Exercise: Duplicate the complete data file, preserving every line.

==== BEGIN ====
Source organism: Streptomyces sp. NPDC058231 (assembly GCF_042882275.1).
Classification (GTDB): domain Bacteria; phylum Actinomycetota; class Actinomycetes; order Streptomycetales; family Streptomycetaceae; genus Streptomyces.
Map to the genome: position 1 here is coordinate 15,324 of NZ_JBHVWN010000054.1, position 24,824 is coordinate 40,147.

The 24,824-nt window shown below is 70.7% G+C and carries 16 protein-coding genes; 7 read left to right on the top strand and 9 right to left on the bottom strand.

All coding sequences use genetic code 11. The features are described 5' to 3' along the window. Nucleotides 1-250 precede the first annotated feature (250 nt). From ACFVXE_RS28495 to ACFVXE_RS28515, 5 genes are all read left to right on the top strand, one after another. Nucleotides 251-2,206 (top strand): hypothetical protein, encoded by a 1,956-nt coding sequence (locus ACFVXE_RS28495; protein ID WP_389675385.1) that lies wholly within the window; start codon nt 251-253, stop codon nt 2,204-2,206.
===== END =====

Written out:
Source organism: Streptomyces sp. NPDC058231 (assembly GCF_042882275.1).
Classification (GTDB): domain Bacteria; phylum Actinomycetota; class Actinomycetes; order Streptomycetales; family Streptomycetaceae; genus Streptomyces.
Map to the genome: position 1 here is coordinate 15,324 of NZ_JBHVWN010000054.1, position 24,824 is coordinate 40,147.

The 24,824-nt window shown below is 70.7% G+C and carries 16 protein-coding genes; 7 read left to right on the top strand and 9 right to left on the bottom strand.

All coding sequences use genetic code 11. The features are described 5' to 3' along the window. Nucleotides 1-250 precede the first annotated feature (250 nt). From ACFVXE_RS28495 to ACFVXE_RS28515, 5 genes are all read left to right on the top strand, one after another. Nucleotides 251-2,206 (top strand): hypothetical protein, encoded by a 1,956-nt coding sequence (locus ACFVXE_RS28495; protein ID WP_389675385.1) that lies wholly within the window; start codon nt 251-253, stop codon nt 2,204-2,206.